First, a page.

The story of it is also not as foreign as I expected, the plot almost seems like that of a Western movie, so it’s very accessible. I love the style of the animations, and honestly can say if I didn’t now the film was made in 1988, I would’ve thought it was recent. There’s also nothing which grounds the film in 1988, 30 years ago, because the plot and themes, are still relevant and used in films today. If there’s one thing about Akira that is certain, is that it is Timeless. I also really loved the soundtrack of the movie, it is absolutely beautiful.

All in all, I absolutely loved the movie. I was very surprised how well I engaged with the movie, and didn’t need to step out of my comfort zone to immerse in it.

Another part of this week was reading an article Ellis At Al (2011) which is an in depth run down of what exactly Auto-ethnography is. What is delved into is the history, the process, and the results, as well as the criticism of it.

The very first sentence sums it up: “Autoethnography is an approach to research and writing that seeks to describe and systematically analyze (graphy) personal experience (auto) in order to understand cultural experience (ethno)”.

It is essentially the coming together of autobiography and ethnography. This is exactly what we did in our first blog post responding to Godzilla, the context of it, and how we perceive it based on our own experiences. So through that, I’ve already done Auto-ethnographic work.

The most interesting part of the article was the “Potentials, Issues and Criticisms” which detail some of the forms and approaches of auto-ethnography such as Indigenous/Native, reflexive, narrative, layered accounts, interviews and more, which was good. The different approaches really helps you figure out how to immerse in auto-ethnographic research and which methods are best for which situations.

MEDA302 Blog Post 3

For this week of MEDA302 we had a look into two texts which explore installation arts and projected images.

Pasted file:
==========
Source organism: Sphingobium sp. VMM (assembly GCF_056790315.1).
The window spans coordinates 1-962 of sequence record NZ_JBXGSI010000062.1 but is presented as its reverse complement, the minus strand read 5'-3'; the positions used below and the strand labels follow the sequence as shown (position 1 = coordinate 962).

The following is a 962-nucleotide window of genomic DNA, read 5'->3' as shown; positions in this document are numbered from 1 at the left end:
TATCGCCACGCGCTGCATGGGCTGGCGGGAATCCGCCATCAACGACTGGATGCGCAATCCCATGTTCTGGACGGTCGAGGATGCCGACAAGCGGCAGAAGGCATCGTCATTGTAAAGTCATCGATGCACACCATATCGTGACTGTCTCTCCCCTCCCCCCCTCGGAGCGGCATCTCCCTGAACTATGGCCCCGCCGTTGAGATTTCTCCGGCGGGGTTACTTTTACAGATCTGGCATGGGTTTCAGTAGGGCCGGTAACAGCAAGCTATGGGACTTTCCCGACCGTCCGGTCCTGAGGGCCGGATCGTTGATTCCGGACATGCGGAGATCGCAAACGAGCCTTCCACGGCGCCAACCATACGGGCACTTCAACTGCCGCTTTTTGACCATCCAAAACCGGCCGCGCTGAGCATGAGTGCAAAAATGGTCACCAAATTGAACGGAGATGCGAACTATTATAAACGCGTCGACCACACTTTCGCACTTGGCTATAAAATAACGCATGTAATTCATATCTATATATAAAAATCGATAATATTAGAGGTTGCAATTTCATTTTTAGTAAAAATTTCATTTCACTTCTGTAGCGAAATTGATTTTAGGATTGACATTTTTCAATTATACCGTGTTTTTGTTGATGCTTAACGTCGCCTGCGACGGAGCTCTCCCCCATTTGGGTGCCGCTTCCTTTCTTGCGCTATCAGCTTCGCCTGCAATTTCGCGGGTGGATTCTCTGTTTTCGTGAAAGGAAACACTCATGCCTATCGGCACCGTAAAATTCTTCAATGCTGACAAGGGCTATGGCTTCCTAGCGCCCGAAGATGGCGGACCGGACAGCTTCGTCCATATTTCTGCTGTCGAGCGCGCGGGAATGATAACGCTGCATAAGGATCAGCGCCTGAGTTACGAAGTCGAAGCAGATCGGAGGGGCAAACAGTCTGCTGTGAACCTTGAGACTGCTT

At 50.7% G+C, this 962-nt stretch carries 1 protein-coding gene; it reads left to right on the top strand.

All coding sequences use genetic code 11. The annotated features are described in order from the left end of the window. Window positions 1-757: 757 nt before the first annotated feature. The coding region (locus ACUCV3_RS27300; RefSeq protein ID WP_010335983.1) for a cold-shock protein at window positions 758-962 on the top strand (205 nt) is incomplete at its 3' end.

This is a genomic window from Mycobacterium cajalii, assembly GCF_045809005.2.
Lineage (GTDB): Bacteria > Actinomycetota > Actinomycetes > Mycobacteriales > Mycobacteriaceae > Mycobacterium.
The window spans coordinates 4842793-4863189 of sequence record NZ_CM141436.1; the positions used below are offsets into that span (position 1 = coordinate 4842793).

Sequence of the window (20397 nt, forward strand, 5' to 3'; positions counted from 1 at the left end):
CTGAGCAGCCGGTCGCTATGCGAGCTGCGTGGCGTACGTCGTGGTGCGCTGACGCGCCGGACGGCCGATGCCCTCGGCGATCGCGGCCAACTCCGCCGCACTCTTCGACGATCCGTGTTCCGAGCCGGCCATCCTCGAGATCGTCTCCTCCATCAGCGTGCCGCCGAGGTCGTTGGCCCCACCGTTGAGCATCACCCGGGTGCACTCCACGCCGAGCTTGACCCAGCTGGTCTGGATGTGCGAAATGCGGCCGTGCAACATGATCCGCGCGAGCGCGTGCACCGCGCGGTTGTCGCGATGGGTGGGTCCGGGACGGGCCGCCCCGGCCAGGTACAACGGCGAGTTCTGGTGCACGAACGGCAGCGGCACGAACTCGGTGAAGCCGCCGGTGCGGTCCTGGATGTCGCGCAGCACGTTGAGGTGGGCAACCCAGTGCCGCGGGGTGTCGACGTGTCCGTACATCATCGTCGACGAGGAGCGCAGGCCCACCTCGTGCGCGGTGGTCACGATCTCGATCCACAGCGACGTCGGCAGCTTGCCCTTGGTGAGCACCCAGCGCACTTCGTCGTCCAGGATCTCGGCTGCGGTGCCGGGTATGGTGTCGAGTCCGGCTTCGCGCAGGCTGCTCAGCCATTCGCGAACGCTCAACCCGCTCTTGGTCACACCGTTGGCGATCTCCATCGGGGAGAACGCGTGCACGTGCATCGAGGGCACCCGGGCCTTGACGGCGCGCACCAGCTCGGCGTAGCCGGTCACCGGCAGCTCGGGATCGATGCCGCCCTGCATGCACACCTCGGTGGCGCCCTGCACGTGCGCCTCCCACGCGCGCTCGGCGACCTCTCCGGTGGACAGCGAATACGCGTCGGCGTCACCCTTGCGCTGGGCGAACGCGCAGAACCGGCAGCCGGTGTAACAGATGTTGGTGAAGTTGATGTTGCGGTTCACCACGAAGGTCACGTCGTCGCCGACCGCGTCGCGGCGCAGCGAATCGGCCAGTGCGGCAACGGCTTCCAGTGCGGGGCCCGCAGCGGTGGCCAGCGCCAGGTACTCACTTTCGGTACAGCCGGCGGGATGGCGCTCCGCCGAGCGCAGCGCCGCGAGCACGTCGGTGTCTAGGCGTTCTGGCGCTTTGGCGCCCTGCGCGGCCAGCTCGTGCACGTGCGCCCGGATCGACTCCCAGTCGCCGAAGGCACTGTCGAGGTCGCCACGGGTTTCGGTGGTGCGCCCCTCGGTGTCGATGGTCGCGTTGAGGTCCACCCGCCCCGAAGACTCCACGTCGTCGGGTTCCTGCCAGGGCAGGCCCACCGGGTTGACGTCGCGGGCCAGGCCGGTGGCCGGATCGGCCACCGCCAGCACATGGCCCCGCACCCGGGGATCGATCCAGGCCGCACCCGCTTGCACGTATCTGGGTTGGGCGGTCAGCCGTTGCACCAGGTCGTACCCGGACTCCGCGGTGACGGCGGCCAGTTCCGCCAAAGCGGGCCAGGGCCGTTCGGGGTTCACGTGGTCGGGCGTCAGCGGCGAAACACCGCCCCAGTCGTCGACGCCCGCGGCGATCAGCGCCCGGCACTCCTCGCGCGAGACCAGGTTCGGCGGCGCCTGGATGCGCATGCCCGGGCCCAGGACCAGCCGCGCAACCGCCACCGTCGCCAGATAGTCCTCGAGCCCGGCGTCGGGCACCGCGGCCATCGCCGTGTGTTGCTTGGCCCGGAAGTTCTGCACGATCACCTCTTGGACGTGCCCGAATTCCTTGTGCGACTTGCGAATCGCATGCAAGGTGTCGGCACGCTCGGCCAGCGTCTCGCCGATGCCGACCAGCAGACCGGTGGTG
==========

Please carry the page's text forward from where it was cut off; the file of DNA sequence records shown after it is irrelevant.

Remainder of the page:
The first text on the set reading is a rundown of how installation art came to be, and the earliest work of installation art. Well some of the examples aren’t necessarily “installation art” by nature, like the Eisenhaim Alterpiece, the parts which are placed in places of worship are examples.

I feel the most important points the reading highlights is that installation art should be interacted with by an audience, in some way. Because, why go through the effort for an audience that would just simply look at it in the same nature as seeing a painting. It has to enthral the audience in a way different to the standard form of art (painting, film)

One interesting installation that I loved the idea of is on page 156 of the chapter and it is the Bronx, 1985 by Fabrizio Plessi, which’s message is that death comes to all things, even machines. And I feel only the form of an installation could really best create a message like that and be impacting.

The second reading is ‘The Projected Image in Contemporary Art’ , which is a discussion based reading that delves into the intrigue of the projected image. The form of installations and projections is one that has been shaped by many things throughout history of art, most notably the rise of cinema. In honesty I didn’t really connect much to this reading as it seems the people involved tried to overcomplicate what is not complicated. Maybe a very careful dissection, but unnecessary, but I guess one like this is needed. But